“And to further draw on tourism and visitors from a more regional area, we contracted to lease a portion of Rock Creek Park to a private company for a treetop challenge obstacle course which will draw visitors from a wider region and will be a destination,” he aded. “Those visitors will certainly spend time in our restaurants and other businesses while they are here.”
The city’s cooperative work with Pfeiffer University will pay numerous future dividends, according to Whitley.
“In my opinion the most impactful event that City Council has worked to facilitate in the area of economic growth is the location of Pfeiffer University’s Health Science Center in Downtown Albemarle,” said Whitley. “Council was involved in obtaining the property and will continue to be involved in providing parking as well as infrastructure improvements for these programs as well as any expansions. A number of properties have already changed hands with plans for development of downtown housing and retail, including the Albemarle Hotel.”
In addition to the changes Albemarle is seeing, Whitley noted it is imperative that the city’s infrastructure and services receive appropriate attention and resources.
“Other critical requirements are being addressed as well, such as water and sewer infrastructure, reliability of the electric system, and the quality and adequacy of police and fire departments as well as our parks system,” he said. “Quality and reliability of water, power, police, fire and other basic services are also very important to residents as well as businesses.”
Whitley concluded by pointing to what he believes will be positive times ahead.
“I feel that the current City Council has been unified in setting a strategic direction for economic growth in Albemarle and is aggressive and is successfully making progress toward those goals,” he said. “With the projects currently getting off the ground, the next 3-5 years should be a very exciting time to live in Albemarle.”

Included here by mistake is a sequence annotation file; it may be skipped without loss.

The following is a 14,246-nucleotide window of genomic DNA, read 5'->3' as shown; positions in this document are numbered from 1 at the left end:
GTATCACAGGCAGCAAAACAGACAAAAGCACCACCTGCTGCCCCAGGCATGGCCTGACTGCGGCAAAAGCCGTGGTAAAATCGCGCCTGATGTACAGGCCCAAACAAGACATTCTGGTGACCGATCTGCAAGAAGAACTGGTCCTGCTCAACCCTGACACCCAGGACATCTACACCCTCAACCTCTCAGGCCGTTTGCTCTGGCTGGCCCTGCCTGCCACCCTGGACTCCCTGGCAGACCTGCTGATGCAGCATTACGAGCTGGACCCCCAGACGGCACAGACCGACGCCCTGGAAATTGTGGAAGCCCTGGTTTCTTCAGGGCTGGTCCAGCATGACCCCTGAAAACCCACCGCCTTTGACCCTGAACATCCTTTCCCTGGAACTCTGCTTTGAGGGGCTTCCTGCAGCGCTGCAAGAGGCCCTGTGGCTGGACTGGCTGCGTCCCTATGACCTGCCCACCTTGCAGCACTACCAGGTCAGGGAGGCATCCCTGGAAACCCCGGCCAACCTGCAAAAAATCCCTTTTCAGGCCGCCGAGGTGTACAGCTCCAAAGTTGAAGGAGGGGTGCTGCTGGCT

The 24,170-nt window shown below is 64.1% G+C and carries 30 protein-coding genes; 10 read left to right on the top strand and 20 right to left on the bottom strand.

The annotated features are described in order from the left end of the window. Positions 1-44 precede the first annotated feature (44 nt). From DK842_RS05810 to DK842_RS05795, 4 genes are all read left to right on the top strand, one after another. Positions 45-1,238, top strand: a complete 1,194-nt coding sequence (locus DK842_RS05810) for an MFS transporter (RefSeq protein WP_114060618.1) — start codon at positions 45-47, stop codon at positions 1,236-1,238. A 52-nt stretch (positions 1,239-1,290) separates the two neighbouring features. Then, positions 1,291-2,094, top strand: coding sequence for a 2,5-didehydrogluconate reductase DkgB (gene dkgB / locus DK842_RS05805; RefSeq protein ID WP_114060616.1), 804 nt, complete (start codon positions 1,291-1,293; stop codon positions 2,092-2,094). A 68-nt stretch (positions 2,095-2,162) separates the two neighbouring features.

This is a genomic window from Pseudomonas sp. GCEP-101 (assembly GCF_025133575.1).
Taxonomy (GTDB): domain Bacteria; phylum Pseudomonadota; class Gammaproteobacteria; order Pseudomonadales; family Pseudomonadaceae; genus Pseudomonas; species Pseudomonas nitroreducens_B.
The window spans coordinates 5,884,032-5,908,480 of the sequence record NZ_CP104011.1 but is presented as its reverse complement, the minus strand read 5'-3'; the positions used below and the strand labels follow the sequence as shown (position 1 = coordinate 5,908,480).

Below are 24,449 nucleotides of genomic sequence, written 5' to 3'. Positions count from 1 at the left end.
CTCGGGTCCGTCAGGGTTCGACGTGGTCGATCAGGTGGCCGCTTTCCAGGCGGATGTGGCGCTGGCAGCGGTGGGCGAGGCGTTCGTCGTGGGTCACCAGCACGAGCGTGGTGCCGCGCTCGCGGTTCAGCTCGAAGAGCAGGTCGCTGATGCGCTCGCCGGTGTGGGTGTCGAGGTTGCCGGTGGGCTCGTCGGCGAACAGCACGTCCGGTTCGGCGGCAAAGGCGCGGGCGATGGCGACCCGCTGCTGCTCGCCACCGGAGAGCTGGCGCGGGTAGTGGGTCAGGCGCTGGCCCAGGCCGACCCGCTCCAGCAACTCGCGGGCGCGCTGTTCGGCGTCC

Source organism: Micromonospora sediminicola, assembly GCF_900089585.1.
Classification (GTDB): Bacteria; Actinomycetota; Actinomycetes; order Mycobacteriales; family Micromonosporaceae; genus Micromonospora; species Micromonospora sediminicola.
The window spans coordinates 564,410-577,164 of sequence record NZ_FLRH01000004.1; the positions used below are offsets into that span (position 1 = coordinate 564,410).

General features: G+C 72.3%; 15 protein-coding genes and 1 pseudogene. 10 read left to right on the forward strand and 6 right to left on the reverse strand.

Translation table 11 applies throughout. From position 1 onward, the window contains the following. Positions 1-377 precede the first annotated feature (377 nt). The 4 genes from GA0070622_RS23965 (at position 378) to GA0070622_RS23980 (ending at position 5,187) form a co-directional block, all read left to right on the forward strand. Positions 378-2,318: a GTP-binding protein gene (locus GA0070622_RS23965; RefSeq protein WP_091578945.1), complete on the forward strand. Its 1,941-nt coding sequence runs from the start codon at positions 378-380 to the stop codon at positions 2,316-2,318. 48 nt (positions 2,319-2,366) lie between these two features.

David Morgan (Albemarle Council District 4 Challenger)
Albemarle businessman David Morgan, a former Stanly County commissioner, expressed concern over what he sees as a “downward trend” in the city’s economy as a key issue in the upcoming election.
“While other cities around us are attracting new jobs and experiencing new growth, Albemarle isn’t,” said Morgan. “We have got to reverse this downward trend and grow our manufacturing and business job offerings. Better opportunities and our own quality of life depend on good paying jobs, economic development and growth, and not more years of a steady decline.”
The lack of quality jobs will lead to a decline in school population, according to Morgan.
“Without growth, we won’t be able to adequately populate our schools so more unique classes can be offered to our children,” he said. “Not only do our children need these opportunities, but our own quality of life depends on our ability to grow with new and good paying jobs. The Albemarle City Council received a 7 percent reduction in their cost from their supplier of electricity. Instead of passing on the rate reduction they only passed on 4 percent.
Utility rates are also a concern, said Morgan, citing the costs as a potential deterrent to families and businesses seeking to relocate.
“Albemarle electric rates are higher than some around us. This is just another reason for new development and families to not locate in Albemarle,” he said.
“Recently, the Albemarle City Council approved spending $59,800 for a City Water Rate Study. If the study comes back that our water rates are too high, will the City Council reduce our rate or if the study shows our rate is too low will they increase our water rate? We are blessed with a bountiful water source and we need to use it to attract new jobs, growth and economic development. Our city should be able to not only match but beat the water rates of competitors for industrial development.”
Morgan also questioned the reasoning behind partisan elections for city council.
“Of the 554 cities, towns and villages in North Carolina only eight continue to hold partisan city elections … and Albemarle is one of them,” he said.